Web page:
“As part of our Anchor Borrowers Program (ABP) and Commercial Agriculture Credit Scheme (CACS), the CBN will work with large corporate stakeholders and smallholder farmers to ensure availability of quality seeds for this year’s planting season.
“We will also ensure the availability of agro-chemicals in order to enable improved cultivation of palm oil.
“We will also work to encourage viable off taker agreements between farmers and large-scale palm producing companies.
“Loans will be granted through our ABP and CACS programs at no more than 9 per cent per annum to identified core borrowers,” he said.
Edo state Governor, Godwin Obaseki, said the state was currently cultivating about 70,000 hectares of land of oil palm.
He also spoke on the need to revive the moribund Nigerian Institute For Oil Palm Research (NIFOR), in Benin to improve investment in research and production of quality oil palm seeds.
Figures from the Nigerian Insurers Association, NIA, has revealed that insurance companies in the country paid a total of N217.8 million as terrorism claims in 2018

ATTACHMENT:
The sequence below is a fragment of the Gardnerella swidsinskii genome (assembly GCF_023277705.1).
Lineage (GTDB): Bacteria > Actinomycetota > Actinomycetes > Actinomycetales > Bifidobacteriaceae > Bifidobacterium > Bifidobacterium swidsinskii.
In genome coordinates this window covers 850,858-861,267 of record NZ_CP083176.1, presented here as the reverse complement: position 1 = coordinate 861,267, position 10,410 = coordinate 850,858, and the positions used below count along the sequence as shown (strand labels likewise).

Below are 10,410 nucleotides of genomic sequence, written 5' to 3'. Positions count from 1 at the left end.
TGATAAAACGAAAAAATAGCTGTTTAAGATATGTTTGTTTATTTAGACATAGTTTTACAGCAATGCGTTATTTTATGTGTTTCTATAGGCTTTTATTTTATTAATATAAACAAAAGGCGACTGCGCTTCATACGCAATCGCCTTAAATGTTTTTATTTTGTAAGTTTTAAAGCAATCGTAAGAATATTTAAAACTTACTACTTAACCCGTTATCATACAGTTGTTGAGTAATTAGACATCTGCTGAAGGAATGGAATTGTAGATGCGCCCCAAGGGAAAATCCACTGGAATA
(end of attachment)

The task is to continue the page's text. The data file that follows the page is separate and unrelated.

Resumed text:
Also, in the course of the same year, insurance companies in the country paid N1.2 billion to settle claims arising from flooding.
The claims payment for terrorism in 2018 is seen as an impressive improvement on the general apathy of the insurance industry towards terrorism cover. It is believed to be too risky and highly volatile as a single incident could erode a company’s profit and capital.
According to the figures contained in the NIA digest, Axa Mansard Insurance Plc paid the highest terrorism claim of N167.9 million, while the rest was settled by Continental Reinsurance Plc.
Axa Mansard paid the terrorism claim to Dangote Cement Plc for the incident at its Ibese Plant.
Meanwhile for flood claims, Prestige Assurance Plc paid the largest claims of N55.48 million to D2H Services Limited & Associates.
The NIA further disclosed that the industry recorded a gross premium income of N364.7 billion while net premium income stood at N258.1 billion in the year under review.
Nigerian insurers, according to the NIA Chairman, Mr. Tope Smart, has been responsive in meeting genuine claims responsibilities, stressing that the industry will continue to honour the payment of all genuine claims.
Also, the Director-General of NIA, Mrs. Yetunde Ilori, called on the insuring public to take advantage of conflict resolutions bodies set up by the industry to resolve all unpaid claims issues.